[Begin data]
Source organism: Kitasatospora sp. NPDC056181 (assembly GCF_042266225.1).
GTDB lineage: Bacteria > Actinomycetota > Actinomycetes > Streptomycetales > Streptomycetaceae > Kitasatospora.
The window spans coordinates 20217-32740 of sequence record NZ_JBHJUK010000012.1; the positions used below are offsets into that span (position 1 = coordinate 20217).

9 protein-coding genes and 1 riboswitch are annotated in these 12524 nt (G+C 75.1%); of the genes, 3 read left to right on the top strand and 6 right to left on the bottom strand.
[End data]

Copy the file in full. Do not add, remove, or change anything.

Source organism: Kitasatospora sp. NPDC056181 (assembly GCF_042266225.1).
GTDB lineage: Bacteria > Actinomycetota > Actinomycetes > Streptomycetales > Streptomycetaceae > Kitasatospora.
The window spans coordinates 20217-32740 of sequence record NZ_JBHJUK010000012.1; the positions used below are offsets into that span (position 1 = coordinate 20217).

9 protein-coding genes and 1 riboswitch are annotated in these 12524 nt (G+C 75.1%); of the genes, 3 read left to right on the top strand and 6 right to left on the bottom strand.